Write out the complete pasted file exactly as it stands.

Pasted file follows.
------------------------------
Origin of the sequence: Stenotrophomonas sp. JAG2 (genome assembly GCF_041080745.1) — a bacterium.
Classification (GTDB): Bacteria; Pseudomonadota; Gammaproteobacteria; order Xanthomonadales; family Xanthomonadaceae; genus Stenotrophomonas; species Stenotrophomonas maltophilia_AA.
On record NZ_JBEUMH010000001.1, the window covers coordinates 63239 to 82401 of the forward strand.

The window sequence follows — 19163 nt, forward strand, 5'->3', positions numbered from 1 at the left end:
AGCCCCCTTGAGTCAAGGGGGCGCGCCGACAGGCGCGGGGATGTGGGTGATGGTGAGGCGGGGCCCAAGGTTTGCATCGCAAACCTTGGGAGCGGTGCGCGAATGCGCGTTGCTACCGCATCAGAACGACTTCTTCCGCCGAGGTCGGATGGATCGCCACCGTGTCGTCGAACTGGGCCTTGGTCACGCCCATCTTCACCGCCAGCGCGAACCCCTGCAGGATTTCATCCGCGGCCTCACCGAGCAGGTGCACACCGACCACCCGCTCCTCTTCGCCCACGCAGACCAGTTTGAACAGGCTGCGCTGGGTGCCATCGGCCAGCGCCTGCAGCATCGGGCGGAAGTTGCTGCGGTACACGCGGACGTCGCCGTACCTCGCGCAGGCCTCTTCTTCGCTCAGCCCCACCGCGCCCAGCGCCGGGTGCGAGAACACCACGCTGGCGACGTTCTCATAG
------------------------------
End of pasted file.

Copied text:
Origin of the sequence: Stenotrophomonas sp. JAG2 (genome assembly GCF_041080745.1) — a bacterium.
Classification (GTDB): Bacteria; Pseudomonadota; Gammaproteobacteria; order Xanthomonadales; family Xanthomonadaceae; genus Stenotrophomonas; species Stenotrophomonas maltophilia_AA.
On record NZ_JBEUMH010000001.1, the window covers coordinates 63239 to 82401 of the forward strand.

The window sequence follows — 19163 nt, forward strand, 5'->3', positions numbered from 1 at the left end:
AGCCCCCTTGAGTCAAGGGGGCGCGCCGACAGGCGCGGGGATGTGGGTGATGGTGAGGCGGGGCCCAAGGTTTGCATCGCAAACCTTGGGAGCGGTGCGCGAATGCGCGTTGCTACCGCATCAGAACGACTTCTTCCGCCGAGGTCGGATGGATCGCCACCGTGTCGTCGAACTGGGCCTTGGTCACGCCCATCTTCACCGCCAGCGCGAACCCCTGCAGGATTTCATCCGCGGCCTCACCGAGCAGGTGCACACCGACCACCCGCTCCTCTTCGCCCACGCAGACCAGTTTGAACAGGCTGCGCTGGGTGCCATCGGCCAGCGCCTGCAGCATCGGGCGGAAGTTGCTGCGGTACACGCGGACGTCGCCGTACCTCGCGCAGGCCTCTTCTTCGCTCAGCCCCACCGCGCCCAGCGCCGGGTGCGAGAACACCACGCTGGCGACGTTCTCATAG